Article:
SUPER STAR CLUSTERS IN THE ANTENNAE GALAXIES
This new NASA Hubble Space Telescope image of the Antennae galaxies is
the sharpest yet of this merging pair of galaxies. During the course of
the collision, billions of stars will be formed. The brightest and most
compact of these star birth regions are called super star clusters.
The two spiral galaxies started to interact a few hundred million years
ago, making the Antennae galaxies one of the nearest and youngest examples
of a pair of colliding galaxies. Nearly half of the faint objects in the
Antennae image are young clusters containing tens of thousands of stars.
The orange blobs to the left and right of image center are the two cores
of the original galaxies and consist mainly of old stars criss-crossed
by filaments of dust, which appears brown in the image. The two galaxies
are dotted with brilliant blue star-forming regions surrounded by
glowing hydrogen gas, appearing in the image in pink.
The new image allows astronomers to better distinguish between the stars
and super star clusters created in the collision of two spiral galaxies.
By age dating the clusters in the image, astronomers find that only
about 10 percent of the newly formed super star clusters in the Antennae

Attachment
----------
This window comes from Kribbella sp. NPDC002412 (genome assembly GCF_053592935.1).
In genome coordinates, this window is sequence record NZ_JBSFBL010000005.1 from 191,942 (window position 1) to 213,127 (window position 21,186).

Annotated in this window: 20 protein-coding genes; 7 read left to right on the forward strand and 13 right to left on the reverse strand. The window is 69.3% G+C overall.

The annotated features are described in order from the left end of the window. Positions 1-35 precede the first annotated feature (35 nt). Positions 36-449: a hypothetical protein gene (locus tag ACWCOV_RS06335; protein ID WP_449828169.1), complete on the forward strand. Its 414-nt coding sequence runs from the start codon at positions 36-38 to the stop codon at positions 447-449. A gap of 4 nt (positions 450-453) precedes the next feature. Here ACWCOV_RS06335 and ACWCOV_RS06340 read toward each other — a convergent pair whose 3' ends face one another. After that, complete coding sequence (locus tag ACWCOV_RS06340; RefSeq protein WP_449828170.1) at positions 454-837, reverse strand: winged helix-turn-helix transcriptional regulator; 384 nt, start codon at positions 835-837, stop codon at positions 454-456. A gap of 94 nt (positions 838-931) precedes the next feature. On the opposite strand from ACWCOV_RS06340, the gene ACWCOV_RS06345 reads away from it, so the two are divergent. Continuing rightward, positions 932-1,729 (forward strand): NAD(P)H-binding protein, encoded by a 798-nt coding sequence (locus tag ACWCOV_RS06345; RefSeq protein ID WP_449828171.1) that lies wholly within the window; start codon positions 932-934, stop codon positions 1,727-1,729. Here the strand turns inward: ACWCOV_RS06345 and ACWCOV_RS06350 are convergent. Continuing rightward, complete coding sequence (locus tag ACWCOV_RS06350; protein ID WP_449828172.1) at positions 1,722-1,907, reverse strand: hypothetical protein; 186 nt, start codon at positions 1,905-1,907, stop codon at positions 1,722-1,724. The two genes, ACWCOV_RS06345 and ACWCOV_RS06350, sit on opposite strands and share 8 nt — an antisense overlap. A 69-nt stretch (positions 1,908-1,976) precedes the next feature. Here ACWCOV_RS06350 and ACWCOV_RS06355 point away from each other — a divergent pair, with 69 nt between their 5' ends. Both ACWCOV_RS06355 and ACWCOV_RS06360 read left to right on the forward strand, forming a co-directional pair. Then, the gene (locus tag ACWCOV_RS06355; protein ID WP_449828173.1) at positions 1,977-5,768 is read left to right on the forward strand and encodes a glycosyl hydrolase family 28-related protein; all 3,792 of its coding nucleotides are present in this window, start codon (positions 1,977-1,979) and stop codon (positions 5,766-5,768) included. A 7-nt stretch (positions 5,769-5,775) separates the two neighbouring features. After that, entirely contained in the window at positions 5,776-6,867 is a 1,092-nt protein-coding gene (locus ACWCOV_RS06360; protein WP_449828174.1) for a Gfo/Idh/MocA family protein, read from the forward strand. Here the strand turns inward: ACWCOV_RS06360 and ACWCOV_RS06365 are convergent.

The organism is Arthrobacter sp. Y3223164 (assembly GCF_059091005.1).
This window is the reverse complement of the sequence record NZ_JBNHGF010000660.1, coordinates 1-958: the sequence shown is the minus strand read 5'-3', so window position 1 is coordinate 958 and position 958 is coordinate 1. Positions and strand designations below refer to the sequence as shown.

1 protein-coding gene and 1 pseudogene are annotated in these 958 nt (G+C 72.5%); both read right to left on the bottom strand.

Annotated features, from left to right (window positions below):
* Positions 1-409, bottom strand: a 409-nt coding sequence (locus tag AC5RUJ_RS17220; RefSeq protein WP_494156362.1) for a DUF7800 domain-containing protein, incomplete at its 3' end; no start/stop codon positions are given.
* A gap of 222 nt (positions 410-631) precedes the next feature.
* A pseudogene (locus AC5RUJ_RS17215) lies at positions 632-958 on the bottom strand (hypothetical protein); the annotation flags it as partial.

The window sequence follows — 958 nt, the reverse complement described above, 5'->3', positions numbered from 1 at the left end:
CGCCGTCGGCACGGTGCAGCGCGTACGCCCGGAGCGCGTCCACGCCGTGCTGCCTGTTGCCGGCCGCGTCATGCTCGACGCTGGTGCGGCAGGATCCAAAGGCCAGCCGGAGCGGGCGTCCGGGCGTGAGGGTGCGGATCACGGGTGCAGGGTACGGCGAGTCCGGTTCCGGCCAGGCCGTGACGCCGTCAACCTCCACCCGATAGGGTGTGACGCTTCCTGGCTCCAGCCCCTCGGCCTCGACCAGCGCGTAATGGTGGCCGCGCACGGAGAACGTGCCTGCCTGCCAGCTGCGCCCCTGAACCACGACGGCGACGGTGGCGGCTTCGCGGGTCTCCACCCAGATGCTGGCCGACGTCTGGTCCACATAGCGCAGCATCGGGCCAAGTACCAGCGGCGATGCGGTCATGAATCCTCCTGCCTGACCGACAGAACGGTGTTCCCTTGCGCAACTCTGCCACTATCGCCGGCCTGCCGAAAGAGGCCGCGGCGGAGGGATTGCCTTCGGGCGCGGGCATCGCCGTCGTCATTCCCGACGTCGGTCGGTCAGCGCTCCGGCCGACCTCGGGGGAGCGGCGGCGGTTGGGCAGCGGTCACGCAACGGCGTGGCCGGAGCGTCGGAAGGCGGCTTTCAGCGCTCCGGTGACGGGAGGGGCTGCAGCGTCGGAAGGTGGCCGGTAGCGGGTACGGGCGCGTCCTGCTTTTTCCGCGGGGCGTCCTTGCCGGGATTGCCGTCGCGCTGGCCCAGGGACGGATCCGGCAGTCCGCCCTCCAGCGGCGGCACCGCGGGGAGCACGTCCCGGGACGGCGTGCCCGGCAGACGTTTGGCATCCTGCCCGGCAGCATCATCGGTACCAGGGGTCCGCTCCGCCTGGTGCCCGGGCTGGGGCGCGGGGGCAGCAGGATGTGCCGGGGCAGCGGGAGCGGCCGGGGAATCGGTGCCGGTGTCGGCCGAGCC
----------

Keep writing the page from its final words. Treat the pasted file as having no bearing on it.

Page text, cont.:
will survive beyond the first 10 million years. The vast majority of the
super star clusters formed during this interaction will disperse, with
the individual stars becoming part of the smooth background of the
galaxy. It is however believed that about a hundred of the most massive
clusters will survive to form regular globular clusters, similar to the
globular clusters found in our own Milky Way galaxy.
The Antennae galaxies take their name from the long antenna-like “arms” extending far out from the nuclei of the two galaxies, best seen by ground-based telescopes. These “tidal tails” were formed during the initial encounter of the galaxies some 200 to 300 million years ago. They give us a preview of what may happen when our Milky Way galaxy will collide with the neighboring Andromeda galaxy in several billion years.
Credit: NASA, ESA, and the Hubble Heritage Team (STScI/AURA)-ESA/Hubble Collaboration
B. Whitmore (Space Telescope Science Institute)